To use the adaptor 10 of the present invention, the outdrive of a stern drive engine is first removed from gimbal housing 11, thereby exposing studs 28 and cooling orifice 22. The stud 28a that is closet to cooling orifice 22 is then placed through second aperture 15 and spacer 25, while central bore 17 of body member 16 is aligned with cooling orifice 22. A nut 29 then tightened on stud 28a against spacer 25, thereby firmly securing second side 13b of support plate 13 flush against gimbal housing 11 and maintaining central bore 17 in alignment with cooling orifice 22.
Hose 24 is then connected to hose connector 23, and a flow of water is then activated. The water will flow through hose 24, body member 16, first aperture 14 and through the cooling orifice 22 to cool or flush the engine. Since hose 24 is secured to adaptor 10 which is, in turn, secured to gimbal housing 11, hose 24 will also be secured to gimbal housing 11. Thus, hose 24 cannot be dislodged from gimbal housing 11 and the engine can be left running unattended for an extended period of time without concern for loss of cooling water. Further, since plate 13 is firmly secured to gimbal housing 11, the amount of water leaking or spraying out of cooling orifice 22 is minimized. Thus, the work area will remain relatively dry.
Further embodiments of the present invention are shown in FIGS. 7-10. The parts of the adaptors shown in these figures which are similar to the parts of adaptor 10 retain the same reference numerals, and different or modified parts are identified by different reference numerals. FIG. 7 illustrates an adaptor 30 that is configured and dimensioned to be used on the gimbal housing of a Mercruiser Bravo drive unit. Although adaptor 10 may be used with the Bravo drive unit, adaptor 10 is not preferred because the Bravo drive unit has four splines on its water cooling orifice that cause an unacceptably high amount of water leakage around the sides of adaptor 10. Thus, adaptor 30 is used to mitigate this water leakage. Adaptor 30 is substantially similar to the structure and operation of adaptor 10, except for the smooth body member end portion 32 and gasket 31.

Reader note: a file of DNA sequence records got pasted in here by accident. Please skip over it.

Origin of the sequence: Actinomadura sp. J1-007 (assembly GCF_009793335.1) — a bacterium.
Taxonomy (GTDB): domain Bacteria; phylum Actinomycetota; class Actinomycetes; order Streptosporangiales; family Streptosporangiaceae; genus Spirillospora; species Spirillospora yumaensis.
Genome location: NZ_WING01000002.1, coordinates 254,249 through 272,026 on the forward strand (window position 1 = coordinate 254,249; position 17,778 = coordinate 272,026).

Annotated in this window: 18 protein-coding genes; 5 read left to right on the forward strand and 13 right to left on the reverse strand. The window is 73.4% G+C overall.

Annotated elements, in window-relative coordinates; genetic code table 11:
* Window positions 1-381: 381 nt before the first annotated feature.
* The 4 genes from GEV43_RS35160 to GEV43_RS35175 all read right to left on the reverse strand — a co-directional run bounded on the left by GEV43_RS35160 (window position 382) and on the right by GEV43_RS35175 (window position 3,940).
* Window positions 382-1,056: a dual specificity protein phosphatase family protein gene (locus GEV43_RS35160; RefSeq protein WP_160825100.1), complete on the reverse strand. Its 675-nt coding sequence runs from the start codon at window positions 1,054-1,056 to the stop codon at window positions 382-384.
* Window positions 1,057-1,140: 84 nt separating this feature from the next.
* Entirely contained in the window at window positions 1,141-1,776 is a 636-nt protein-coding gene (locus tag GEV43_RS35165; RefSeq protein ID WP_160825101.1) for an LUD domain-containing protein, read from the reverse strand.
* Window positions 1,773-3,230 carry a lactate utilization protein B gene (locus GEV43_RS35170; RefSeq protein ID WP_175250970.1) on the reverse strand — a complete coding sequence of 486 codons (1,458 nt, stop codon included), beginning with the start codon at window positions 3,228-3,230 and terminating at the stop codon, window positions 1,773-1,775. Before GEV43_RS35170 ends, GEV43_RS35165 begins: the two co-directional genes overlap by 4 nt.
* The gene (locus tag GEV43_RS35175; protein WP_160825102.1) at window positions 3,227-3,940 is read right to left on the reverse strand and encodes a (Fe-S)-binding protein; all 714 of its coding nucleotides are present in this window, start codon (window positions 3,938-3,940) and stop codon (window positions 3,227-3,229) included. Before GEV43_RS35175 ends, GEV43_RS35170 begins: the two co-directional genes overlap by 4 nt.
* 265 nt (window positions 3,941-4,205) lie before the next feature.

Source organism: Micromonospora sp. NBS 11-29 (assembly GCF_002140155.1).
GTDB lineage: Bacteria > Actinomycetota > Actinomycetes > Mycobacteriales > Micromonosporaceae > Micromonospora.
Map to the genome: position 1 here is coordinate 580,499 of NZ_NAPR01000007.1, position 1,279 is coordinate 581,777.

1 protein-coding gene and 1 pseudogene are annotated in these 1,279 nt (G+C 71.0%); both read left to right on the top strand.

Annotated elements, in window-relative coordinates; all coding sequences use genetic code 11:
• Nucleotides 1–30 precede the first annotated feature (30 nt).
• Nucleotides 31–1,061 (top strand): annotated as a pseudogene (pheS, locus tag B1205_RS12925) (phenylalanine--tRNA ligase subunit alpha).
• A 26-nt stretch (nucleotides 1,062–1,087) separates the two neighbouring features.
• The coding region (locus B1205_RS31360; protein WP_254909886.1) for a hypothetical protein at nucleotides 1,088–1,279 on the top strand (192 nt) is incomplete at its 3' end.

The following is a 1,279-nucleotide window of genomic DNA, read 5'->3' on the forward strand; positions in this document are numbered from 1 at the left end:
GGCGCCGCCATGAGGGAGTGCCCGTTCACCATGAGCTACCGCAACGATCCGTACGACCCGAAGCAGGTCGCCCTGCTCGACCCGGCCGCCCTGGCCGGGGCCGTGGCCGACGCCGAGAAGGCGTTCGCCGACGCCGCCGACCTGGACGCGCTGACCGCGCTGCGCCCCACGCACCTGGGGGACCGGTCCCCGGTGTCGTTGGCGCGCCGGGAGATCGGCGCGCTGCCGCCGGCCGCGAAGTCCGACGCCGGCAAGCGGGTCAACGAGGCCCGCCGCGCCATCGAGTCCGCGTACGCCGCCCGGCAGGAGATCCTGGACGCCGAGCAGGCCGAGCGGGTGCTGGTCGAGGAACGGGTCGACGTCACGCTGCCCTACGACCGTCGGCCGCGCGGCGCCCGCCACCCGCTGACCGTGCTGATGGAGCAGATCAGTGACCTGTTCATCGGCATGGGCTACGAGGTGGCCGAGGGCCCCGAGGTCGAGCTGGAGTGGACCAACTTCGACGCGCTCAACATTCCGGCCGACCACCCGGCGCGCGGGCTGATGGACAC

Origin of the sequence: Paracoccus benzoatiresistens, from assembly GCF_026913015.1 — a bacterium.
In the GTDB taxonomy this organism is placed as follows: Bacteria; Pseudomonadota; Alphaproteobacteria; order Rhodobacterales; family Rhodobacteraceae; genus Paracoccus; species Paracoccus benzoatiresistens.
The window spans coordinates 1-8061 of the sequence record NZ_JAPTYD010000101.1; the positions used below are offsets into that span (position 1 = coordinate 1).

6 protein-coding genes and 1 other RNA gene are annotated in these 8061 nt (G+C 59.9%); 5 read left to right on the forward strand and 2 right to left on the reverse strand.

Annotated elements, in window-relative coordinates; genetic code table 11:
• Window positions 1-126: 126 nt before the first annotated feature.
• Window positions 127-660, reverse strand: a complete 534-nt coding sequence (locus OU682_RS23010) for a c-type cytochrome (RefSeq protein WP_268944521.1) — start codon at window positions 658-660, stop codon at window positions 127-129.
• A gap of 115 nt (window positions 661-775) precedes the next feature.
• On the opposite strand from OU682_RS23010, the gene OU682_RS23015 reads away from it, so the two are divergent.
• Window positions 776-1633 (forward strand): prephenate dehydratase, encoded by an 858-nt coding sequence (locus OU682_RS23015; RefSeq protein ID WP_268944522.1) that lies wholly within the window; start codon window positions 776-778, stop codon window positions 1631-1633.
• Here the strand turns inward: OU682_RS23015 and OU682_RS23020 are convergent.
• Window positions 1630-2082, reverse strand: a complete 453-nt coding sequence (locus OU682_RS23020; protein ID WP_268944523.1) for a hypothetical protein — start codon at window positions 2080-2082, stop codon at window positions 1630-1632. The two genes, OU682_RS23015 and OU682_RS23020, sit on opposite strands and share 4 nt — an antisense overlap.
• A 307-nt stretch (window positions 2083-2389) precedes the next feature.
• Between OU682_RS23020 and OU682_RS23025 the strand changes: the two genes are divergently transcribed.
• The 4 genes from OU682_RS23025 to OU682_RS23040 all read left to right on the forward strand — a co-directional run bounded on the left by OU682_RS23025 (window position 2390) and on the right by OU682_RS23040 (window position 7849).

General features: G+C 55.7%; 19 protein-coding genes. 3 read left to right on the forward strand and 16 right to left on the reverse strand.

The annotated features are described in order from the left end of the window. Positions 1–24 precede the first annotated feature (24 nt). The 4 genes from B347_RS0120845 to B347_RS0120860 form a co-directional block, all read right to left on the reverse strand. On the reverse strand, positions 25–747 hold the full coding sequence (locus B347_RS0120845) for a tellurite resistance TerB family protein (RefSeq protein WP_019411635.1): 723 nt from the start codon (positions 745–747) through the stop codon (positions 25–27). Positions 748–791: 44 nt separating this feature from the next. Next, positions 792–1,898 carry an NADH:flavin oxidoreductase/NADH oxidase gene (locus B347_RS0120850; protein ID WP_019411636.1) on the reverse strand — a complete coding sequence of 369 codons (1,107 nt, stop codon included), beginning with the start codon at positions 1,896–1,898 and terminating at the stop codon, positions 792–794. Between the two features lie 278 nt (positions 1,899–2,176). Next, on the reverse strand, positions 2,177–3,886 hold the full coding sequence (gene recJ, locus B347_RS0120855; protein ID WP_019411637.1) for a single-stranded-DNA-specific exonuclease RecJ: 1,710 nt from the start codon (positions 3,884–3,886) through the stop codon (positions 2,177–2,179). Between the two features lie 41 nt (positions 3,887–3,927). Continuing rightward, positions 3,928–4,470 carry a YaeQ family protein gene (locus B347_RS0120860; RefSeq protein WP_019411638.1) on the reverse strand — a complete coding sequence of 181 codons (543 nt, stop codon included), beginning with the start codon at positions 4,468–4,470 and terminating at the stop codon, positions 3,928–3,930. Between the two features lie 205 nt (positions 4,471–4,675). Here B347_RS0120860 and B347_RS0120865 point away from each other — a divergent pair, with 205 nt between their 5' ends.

Body member end portion 32 is obtained by extending first portion 16a of body member 16 completely through first aperture 14. If first portion 16a is threaded through first aperture 14, then threads 20 on first portion 16a are removed therefrom to provide the smooth end portion 32. A gasket 31, preferably of rubber or another elastomer or polyurethane material, is then placed over end portion 32 and against second side 13b of support plate 13.
Adaptor 30 is secured to a gimbal housing of the Bravo drive unit in the same manner as adaptor 10 is secured to gimbal housing 11, described hereinabove in detail. Thus, gasket 31 will surround the water cooling orifice and prevent leakage therefrom.
FIG. 8 illustrates another adaptor 40 of the present invention. Adaptor 40 may be used on the gimbal housing of either Alpha or Bravo drive units. Adaptor 40 is substantially similar in structure and operation to adaptor 10, described hereinabove in detail, except for the addition of tapered body member 41.